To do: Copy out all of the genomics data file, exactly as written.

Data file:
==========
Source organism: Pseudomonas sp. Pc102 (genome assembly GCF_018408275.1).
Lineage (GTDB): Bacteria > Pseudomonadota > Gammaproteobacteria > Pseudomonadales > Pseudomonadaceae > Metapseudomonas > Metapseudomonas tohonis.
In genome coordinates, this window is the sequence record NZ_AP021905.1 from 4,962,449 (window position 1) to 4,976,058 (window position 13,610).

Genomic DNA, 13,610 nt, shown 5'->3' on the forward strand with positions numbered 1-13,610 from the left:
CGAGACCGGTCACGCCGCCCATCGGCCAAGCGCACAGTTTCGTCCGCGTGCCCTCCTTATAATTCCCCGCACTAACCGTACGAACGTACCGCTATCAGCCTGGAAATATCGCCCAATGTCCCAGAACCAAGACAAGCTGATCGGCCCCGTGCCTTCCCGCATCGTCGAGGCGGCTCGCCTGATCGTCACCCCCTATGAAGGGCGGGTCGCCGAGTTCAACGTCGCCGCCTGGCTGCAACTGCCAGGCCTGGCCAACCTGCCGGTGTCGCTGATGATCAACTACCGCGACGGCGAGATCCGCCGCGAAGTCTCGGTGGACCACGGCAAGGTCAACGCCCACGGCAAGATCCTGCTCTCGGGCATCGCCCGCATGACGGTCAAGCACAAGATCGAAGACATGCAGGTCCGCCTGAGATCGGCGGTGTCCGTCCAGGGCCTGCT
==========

Source organism: Pseudomonas sp. Pc102 (genome assembly GCF_018408275.1).
Lineage (GTDB): Bacteria > Pseudomonadota > Gammaproteobacteria > Pseudomonadales > Pseudomonadaceae > Metapseudomonas > Metapseudomonas tohonis.
In genome coordinates, this window is the sequence record NZ_AP021905.1 from 4,962,449 (window position 1) to 4,976,058 (window position 13,610).

Genomic DNA, 13,610 nt, shown 5'->3' on the forward strand with positions numbered 1-13,610 from the left:
CGAGACCGGTCACGCCGCCCATCGGCCAAGCGCACAGTTTCGTCCGCGTGCCCTCCTTATAATTCCCCGCACTAACCGTACGAACGTACCGCTATCAGCCTGGAAATATCGCCCAATGTCCCAGAACCAAGACAAGCTGATCGGCCCCGTGCCTTCCCGCATCGTCGAGGCGGCTCGCCTGATCGTCACCCCCTATGAAGGGCGGGTCGCCGAGTTCAACGTCGCCGCCTGGCTGCAACTGCCAGGCCTGGCCAACCTGCCGGTGTCGCTGATGATCAACTACCGCGACGGCGAGATCCGCCGCGAAGTCTCGGTGGACCACGGCAAGGTCAACGCCCACGGCAAGATCCTGCTCTCGGGCATCGCCCGCATGACGGTCAAGCACAAGATCGAAGACATGCAGGTCCGCCTGAGATCGGCGGTGTCCGTCCAGGGCCTGCT